Migrant Tales reported in September a landmark case in which a Sikh busman could wear a turban while at work. Helsingin Sanomat reported Thursday, however, that matters didn’t turn the way that the Vantaa Sikh busman, Gill Sukhdarshan Singh, thought.
According to Helsingin Sanomat, the Sikh busman is still not allowed to wear a turban at work.
Migrant Tales attempted without luck to get in touch with Sukhdarshan Singh.
The Southern Finland Regional State Administrative Agency (Avi), which ruled in Junethat a turban ban by the employer was discriminatory, gave the bus company until the end of September to redress the matter.
Juha Nykänen of Veolia Transport let Helsingin Sanomat know that the company’s stand on the matter hasn’t changed despite Avi’s ruling and Sukhdarshan Singh’s hope that matters would change from the end of September.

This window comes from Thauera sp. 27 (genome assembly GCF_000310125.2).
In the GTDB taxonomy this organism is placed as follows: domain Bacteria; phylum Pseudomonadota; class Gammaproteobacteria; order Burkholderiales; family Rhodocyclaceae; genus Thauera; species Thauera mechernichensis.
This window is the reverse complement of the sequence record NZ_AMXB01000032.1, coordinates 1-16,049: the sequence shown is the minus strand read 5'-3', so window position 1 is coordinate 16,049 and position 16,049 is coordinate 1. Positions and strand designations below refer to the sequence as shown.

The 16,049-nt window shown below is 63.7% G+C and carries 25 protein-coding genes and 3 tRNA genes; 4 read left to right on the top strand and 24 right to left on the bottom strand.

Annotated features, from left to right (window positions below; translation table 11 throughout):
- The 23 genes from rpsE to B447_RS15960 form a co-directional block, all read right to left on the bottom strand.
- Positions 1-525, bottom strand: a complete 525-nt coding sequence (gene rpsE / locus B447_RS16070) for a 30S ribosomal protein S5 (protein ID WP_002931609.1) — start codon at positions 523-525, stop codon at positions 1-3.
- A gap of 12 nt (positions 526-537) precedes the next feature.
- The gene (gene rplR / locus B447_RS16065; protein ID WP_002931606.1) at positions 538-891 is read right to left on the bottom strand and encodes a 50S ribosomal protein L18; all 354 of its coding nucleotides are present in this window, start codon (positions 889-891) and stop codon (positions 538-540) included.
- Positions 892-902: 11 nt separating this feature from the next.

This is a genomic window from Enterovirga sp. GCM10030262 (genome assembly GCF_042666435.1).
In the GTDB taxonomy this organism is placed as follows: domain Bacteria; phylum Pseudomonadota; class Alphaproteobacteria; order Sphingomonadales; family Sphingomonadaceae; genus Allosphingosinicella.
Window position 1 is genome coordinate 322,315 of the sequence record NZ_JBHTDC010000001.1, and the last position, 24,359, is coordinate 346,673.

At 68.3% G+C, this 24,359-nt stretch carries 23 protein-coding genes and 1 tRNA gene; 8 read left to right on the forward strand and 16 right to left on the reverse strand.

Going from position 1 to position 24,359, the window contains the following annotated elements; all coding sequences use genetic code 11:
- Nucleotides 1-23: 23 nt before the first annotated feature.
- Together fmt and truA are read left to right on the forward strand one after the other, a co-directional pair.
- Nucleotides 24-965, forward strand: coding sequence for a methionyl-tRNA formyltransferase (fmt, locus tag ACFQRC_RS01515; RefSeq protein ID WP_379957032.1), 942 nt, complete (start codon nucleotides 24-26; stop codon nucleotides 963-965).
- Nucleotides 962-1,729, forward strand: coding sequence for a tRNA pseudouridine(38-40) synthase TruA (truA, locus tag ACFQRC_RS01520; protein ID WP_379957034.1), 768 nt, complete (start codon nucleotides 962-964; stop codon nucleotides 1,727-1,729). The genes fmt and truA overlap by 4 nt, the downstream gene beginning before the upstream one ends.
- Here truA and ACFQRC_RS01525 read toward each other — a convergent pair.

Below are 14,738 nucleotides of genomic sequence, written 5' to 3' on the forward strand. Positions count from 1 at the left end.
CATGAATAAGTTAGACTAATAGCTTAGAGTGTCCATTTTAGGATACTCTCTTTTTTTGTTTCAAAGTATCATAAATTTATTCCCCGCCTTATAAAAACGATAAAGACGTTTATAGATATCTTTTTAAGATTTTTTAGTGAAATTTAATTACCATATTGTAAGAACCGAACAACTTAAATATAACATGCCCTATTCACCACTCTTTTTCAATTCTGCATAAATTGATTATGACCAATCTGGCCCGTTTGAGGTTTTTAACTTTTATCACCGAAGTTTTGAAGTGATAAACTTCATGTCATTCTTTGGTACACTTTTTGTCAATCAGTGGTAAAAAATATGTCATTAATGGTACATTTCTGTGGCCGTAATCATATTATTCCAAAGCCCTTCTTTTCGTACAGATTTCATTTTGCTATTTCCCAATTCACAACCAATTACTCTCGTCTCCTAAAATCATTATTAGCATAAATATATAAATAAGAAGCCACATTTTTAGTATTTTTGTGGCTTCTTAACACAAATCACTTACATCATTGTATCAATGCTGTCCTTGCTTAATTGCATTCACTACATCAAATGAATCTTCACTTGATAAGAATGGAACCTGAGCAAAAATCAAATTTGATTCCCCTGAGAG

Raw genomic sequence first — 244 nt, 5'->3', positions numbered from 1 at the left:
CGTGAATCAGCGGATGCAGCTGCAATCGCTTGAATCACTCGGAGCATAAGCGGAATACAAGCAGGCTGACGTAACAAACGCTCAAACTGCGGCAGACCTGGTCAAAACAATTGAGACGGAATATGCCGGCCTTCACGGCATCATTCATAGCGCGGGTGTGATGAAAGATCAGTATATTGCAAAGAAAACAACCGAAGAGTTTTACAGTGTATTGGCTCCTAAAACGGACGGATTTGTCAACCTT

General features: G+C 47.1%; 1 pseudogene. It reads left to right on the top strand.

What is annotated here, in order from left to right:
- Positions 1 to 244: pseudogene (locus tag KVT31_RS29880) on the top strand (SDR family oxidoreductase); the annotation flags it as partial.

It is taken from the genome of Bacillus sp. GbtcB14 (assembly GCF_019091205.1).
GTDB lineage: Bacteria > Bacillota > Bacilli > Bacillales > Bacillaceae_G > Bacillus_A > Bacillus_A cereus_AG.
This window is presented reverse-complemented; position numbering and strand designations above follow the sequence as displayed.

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Even if Sikh busmen won similar rights in England in 1969, Viola Transport argues that using a turban ia a safety risk and does not comply with the company’s uniform.
Tuomas Ojanen, professor of constitutional law at Helsinki University, said that the bus company’s stand is difficult to defend in court since it violates Sukhdarshan Singh’s human rights.
Juhani Korteinen of Avi told Migrant Tales that it will give a statement “in a few weeks” concerning the matter.
Avi doesn’t have the power to fine Viola Transport if it doesn’t comply with its ruling. It can, however, ask the police to carry out an investigation for discrimination, according to Helsingin Sanomat.
The negative stand of Sukhdarshan Singh reveals a common attitude that some Finns have of immigrants and of cultural diversity. They incorrectly believe that adaption of people of different backgrounds is a one-way process.